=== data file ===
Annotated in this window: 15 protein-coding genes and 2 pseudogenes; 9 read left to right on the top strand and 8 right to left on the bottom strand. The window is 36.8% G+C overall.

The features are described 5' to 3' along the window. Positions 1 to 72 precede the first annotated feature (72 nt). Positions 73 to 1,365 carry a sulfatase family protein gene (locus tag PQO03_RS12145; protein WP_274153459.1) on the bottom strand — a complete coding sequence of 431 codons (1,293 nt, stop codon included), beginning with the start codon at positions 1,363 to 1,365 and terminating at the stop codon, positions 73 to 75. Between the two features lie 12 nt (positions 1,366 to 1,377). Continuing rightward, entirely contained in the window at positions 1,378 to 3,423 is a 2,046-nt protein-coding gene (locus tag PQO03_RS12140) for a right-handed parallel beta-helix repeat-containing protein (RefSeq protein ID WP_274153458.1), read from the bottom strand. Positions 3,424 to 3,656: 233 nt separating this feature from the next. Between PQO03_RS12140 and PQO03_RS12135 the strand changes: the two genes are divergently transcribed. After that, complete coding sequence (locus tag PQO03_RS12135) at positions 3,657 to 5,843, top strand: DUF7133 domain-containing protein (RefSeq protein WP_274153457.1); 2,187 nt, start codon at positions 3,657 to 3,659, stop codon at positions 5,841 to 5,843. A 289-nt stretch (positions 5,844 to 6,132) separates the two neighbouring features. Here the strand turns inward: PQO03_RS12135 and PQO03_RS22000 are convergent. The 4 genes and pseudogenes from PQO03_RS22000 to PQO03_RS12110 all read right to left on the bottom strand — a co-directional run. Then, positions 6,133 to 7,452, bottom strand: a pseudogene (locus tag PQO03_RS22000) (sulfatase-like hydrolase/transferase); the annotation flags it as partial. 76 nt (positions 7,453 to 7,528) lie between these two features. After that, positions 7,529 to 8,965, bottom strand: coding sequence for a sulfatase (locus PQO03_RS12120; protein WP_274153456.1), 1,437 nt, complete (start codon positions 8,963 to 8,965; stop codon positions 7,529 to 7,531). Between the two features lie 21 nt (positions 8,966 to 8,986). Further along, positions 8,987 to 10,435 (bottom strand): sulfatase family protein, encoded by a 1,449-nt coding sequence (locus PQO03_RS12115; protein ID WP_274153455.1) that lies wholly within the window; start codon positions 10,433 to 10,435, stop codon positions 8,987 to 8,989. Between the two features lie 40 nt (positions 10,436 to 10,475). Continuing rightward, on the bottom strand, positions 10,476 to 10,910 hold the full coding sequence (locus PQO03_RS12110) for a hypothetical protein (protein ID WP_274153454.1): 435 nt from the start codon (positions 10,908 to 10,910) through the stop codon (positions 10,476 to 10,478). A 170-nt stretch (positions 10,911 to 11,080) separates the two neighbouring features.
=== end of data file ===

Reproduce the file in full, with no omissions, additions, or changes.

Annotated in this window: 15 protein-coding genes and 2 pseudogenes; 9 read left to right on the top strand and 8 right to left on the bottom strand. The window is 36.8% G+C overall.

The features are described 5' to 3' along the window. Positions 1 to 72 precede the first annotated feature (72 nt). Positions 73 to 1,365 carry a sulfatase family protein gene (locus tag PQO03_RS12145; protein WP_274153459.1) on the bottom strand — a complete coding sequence of 431 codons (1,293 nt, stop codon included), beginning with the start codon at positions 1,363 to 1,365 and terminating at the stop codon, positions 73 to 75. Between the two features lie 12 nt (positions 1,366 to 1,377). Continuing rightward, entirely contained in the window at positions 1,378 to 3,423 is a 2,046-nt protein-coding gene (locus tag PQO03_RS12140) for a right-handed parallel beta-helix repeat-containing protein (RefSeq protein ID WP_274153458.1), read from the bottom strand. Positions 3,424 to 3,656: 233 nt separating this feature from the next. Between PQO03_RS12140 and PQO03_RS12135 the strand changes: the two genes are divergently transcribed. After that, complete coding sequence (locus tag PQO03_RS12135) at positions 3,657 to 5,843, top strand: DUF7133 domain-containing protein (RefSeq protein WP_274153457.1); 2,187 nt, start codon at positions 3,657 to 3,659, stop codon at positions 5,841 to 5,843. A 289-nt stretch (positions 5,844 to 6,132) separates the two neighbouring features. Here the strand turns inward: PQO03_RS12135 and PQO03_RS22000 are convergent. The 4 genes and pseudogenes from PQO03_RS22000 to PQO03_RS12110 all read right to left on the bottom strand — a co-directional run. Then, positions 6,133 to 7,452, bottom strand: a pseudogene (locus tag PQO03_RS22000) (sulfatase-like hydrolase/transferase); the annotation flags it as partial. 76 nt (positions 7,453 to 7,528) lie between these two features. After that, positions 7,529 to 8,965, bottom strand: coding sequence for a sulfatase (locus PQO03_RS12120; protein WP_274153456.1), 1,437 nt, complete (start codon positions 8,963 to 8,965; stop codon positions 7,529 to 7,531). Between the two features lie 21 nt (positions 8,966 to 8,986). Further along, positions 8,987 to 10,435 (bottom strand): sulfatase family protein, encoded by a 1,449-nt coding sequence (locus PQO03_RS12115; protein ID WP_274153455.1) that lies wholly within the window; start codon positions 10,433 to 10,435, stop codon positions 8,987 to 8,989. Between the two features lie 40 nt (positions 10,436 to 10,475). Continuing rightward, on the bottom strand, positions 10,476 to 10,910 hold the full coding sequence (locus PQO03_RS12110) for a hypothetical protein (protein ID WP_274153454.1): 435 nt from the start codon (positions 10,908 to 10,910) through the stop codon (positions 10,476 to 10,478). A 170-nt stretch (positions 10,911 to 11,080) separates the two neighbouring features.